Hey, remember yesterday when I said I would play the rest of the Wii U tech demos and deliver impressions of them for you? That doesn't even seem like the same day. In the east coast, it isn't. Anyway, I returned to Nintendo and took hold of the WiiPad™ to try out the rest of the experiences Nintendo prepared.

And I was exactly whelmed. Not overwhelmed, not underwhelmed. It was what it looks like.

"Chase Mii" tasks four players, using Wiimotes and looking at the TV, with pursuing a fifth player, who uses the touchscreen to plan a route around the maze-like map. The idea is that the Wiimote users will coordinate with each other to box in the other player, telling each other which quadrant of the map they find him/her. As I played this, I realized exactly why it felt so familiar: I've played hide-and-seek in my 30 years on this Earth it's Pac-Man Vs. One player can see the whole map on a private screen, and the rest share a TV, and a limited perspective, as they try to pursue that person. I liked it in 2004, and it's a fun experience now. But then, as now ... it's not enough to anchor your E3 presentation with.

"Measure Up" is a minigame in which two players are challenged to freehand lines, shapes, and measurements, passing the WiiPad to each other after each attempt. The game then puts both players' efforts on the big TV, and judges who got the closest to the required 2.5" line or 60-degree angle or whatever. It is exactly as much fun as it sounds, which is to say "some." It also served as a showpiece for the DS-like touchscreen technology, as described here.

"Battle Mii" is a pretty cool third-person shooting game, and one that is weirdly Metroid-themed. Two Wiimote-based players on the ground in a future-spacey arena full of hills, blocky obstacles, and sniper-type towers, work to shoot down a third player in a spaceship, controlled by the pad. The on-foot players, who are (for no reason) Miis in Samus Aran suits, can target with the pointer, shoot with B, charge up bomb attacks, dodge by shaking the remote, and even roll up into a Morph Ball shape, continuing the unexplained Metroid theme.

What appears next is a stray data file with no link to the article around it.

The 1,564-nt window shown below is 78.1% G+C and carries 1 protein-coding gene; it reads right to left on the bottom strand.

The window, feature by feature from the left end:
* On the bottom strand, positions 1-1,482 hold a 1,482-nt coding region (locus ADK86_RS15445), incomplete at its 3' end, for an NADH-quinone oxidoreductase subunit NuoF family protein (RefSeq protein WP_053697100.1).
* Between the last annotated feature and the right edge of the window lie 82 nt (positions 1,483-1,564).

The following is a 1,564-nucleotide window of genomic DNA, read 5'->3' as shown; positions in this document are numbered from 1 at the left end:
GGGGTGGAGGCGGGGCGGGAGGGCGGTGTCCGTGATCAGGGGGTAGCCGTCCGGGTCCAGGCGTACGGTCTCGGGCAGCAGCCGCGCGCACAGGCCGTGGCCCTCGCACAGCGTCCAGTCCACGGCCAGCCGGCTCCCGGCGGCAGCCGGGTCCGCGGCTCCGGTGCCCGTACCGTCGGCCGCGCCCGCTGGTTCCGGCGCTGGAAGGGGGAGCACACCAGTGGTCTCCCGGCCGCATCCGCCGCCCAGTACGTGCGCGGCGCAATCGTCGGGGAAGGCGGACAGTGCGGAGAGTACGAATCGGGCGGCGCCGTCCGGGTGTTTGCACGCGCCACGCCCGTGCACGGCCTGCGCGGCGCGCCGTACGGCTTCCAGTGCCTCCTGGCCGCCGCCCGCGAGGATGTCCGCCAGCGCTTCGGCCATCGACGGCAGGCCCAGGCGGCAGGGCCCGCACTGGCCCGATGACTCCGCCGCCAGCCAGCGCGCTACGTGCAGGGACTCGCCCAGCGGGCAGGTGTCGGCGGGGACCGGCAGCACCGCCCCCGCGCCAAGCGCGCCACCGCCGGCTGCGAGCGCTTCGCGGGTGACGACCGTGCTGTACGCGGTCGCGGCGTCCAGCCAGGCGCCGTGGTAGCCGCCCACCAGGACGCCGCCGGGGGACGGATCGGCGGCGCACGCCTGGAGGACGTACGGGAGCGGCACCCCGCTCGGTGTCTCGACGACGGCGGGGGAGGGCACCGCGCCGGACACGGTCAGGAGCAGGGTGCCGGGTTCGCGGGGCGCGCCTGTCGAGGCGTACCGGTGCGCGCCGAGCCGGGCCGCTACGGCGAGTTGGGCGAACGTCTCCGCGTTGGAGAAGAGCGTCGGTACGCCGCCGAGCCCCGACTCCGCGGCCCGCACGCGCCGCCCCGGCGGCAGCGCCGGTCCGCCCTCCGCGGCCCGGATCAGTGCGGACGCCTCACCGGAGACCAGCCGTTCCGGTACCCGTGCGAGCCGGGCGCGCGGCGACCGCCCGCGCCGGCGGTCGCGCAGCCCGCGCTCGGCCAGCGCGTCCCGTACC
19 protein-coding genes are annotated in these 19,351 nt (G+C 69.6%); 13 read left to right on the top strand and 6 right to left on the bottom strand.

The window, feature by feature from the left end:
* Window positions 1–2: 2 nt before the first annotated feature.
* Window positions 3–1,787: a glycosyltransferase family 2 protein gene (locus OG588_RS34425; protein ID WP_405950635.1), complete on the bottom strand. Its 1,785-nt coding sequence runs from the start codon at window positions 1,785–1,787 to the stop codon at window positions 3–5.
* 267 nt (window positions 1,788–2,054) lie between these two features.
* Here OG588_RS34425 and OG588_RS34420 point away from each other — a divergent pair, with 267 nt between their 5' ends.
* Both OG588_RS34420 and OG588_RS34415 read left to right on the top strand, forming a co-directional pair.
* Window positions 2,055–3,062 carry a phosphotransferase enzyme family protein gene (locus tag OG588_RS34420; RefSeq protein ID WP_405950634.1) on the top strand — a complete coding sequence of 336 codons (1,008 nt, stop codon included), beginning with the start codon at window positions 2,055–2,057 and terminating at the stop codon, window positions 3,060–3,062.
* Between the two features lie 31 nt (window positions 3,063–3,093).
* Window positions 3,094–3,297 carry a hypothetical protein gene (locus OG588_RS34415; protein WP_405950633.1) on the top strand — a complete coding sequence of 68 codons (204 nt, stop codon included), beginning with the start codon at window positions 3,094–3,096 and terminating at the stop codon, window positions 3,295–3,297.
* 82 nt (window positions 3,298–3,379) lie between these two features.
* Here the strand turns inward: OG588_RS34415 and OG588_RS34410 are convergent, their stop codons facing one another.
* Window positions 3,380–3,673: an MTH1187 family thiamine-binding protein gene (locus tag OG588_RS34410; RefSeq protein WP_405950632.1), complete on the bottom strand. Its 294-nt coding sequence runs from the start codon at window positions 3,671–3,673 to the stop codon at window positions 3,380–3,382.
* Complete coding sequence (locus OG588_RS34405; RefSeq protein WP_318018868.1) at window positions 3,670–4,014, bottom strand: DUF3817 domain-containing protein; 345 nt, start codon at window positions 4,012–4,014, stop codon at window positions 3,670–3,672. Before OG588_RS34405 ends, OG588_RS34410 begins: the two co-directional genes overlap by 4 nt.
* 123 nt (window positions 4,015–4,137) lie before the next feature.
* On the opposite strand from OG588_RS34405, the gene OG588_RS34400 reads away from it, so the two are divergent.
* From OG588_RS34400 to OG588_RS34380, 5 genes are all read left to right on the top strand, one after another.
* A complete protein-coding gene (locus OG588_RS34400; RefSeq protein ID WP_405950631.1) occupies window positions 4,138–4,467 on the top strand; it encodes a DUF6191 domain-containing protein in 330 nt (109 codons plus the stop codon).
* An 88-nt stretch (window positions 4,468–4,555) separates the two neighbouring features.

The other player flies the spaceship (again, shaped like Samus') around, trying to kill the two on the ground. The spaceship is controlled by the two circle pads and the right trigger (to raise and lower it), with the left trigger firing. Of all the games I played, this one has the most potential to be a real, fun thing ... but as it is, it's way too hard to control the spaceship. It moves around really slowly, and is therefore way too easy to shoot. I didn't see a single match that ended in the ship winning.

The "HD Experience" provided the true experience of changing the camera angles in an unplayable Zelda trailer. Link walks into a big castle, finds a super-detailed Gohma, and then, like, jumps around and fights with it. And you can choose whether to watch it on the big or small screen, which switches the on-screen controls to the other screen. Those controls include a "camera angle change" button and a "switch between day and night" button. And the (real-time) video is in HD, and looks great. Except when it's on the Wii U controller screen, in which case it merely looks great.

There was also New Super Mario Bros. Mii, which was seriously New Super Mario Bros., but with Miis. The Wii U controller simply displays the exact same thing as the TV screen. I'm guessing there's something else involved in multiplayer games, because Nintendo wouldn't use the Wii U controller in multiplayer NSMB games, opting instead for just four Wiimotes. The other demo was a "Japanese Garden Demo," which was beautiful footage of a bird flying around in a Japanese garden. It was pretty.

The good news is that if any of these sound cool, odds are pretty good that this stuff will end up as a Wii U Play collection. That's what happened to the Wii tech demos, anyway.

This article was originally published on Joystiq.

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